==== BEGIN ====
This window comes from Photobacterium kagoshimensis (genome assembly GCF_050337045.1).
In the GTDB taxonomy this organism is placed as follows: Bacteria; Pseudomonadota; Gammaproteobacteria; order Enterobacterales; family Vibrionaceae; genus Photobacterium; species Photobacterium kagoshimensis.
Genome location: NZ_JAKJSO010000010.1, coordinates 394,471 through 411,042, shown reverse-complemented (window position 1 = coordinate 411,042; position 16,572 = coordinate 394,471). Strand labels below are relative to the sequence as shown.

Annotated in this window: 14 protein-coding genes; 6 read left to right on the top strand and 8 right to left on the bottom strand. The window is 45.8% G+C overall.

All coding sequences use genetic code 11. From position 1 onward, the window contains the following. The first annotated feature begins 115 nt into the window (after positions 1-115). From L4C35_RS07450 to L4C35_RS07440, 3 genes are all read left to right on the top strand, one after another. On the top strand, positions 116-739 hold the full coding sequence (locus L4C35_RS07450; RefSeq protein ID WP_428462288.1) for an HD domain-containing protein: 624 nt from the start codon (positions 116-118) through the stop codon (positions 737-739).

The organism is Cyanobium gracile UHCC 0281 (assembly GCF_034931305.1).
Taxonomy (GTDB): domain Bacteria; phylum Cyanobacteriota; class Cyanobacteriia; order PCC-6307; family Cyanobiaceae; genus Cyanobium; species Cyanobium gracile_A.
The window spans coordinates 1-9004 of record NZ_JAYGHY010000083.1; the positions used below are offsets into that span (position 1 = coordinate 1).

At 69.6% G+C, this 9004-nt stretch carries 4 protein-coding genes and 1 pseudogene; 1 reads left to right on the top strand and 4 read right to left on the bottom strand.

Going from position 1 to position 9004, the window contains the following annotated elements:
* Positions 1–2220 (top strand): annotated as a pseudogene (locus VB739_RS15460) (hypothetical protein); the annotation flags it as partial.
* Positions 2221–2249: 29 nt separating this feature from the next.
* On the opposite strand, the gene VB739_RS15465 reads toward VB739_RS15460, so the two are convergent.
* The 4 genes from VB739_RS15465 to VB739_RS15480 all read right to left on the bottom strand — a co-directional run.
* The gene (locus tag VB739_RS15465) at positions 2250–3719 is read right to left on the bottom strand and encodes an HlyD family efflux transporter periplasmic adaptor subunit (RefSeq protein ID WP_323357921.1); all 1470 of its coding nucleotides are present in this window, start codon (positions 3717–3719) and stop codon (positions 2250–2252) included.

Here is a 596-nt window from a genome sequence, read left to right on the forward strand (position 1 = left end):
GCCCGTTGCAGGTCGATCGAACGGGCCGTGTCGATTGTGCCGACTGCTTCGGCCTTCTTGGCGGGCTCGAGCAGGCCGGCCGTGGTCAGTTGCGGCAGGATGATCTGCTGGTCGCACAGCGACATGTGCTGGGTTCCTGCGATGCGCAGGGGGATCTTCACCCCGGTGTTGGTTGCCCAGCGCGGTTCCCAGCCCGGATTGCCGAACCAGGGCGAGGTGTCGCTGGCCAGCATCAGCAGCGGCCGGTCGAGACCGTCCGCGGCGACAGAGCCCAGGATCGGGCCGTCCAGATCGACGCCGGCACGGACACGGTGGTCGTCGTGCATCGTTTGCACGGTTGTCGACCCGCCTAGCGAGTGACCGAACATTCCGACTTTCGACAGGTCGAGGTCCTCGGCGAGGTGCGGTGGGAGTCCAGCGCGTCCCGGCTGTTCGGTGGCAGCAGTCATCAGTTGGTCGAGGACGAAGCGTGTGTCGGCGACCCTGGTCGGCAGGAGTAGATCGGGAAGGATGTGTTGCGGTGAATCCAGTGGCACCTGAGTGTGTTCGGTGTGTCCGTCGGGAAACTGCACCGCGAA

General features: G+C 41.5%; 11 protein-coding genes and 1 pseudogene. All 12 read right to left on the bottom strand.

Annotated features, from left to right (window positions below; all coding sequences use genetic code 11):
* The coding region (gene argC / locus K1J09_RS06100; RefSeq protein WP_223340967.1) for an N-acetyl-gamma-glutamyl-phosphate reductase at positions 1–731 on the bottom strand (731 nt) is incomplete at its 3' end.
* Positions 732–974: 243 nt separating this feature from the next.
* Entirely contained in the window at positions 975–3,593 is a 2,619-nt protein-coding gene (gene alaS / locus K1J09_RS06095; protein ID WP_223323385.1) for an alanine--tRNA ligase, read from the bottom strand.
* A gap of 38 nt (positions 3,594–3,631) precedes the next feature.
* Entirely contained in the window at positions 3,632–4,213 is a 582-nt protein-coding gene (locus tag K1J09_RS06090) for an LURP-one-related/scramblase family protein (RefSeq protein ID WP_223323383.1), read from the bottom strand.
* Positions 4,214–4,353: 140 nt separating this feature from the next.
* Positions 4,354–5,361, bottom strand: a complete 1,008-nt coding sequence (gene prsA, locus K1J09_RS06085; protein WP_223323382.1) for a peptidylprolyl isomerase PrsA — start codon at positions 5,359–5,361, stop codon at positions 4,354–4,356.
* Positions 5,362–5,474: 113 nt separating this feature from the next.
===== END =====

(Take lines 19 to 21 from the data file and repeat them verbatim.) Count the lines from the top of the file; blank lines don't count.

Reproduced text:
Annotated features, from left to right (window positions below; all coding sequences use genetic code 11):
* The coding region (gene argC / locus K1J09_RS06100; RefSeq protein WP_223340967.1) for an N-acetyl-gamma-glutamyl-phosphate reductase at positions 1–731 on the bottom strand (731 nt) is incomplete at its 3' end.
* Positions 732–974: 243 nt separating this feature from the next.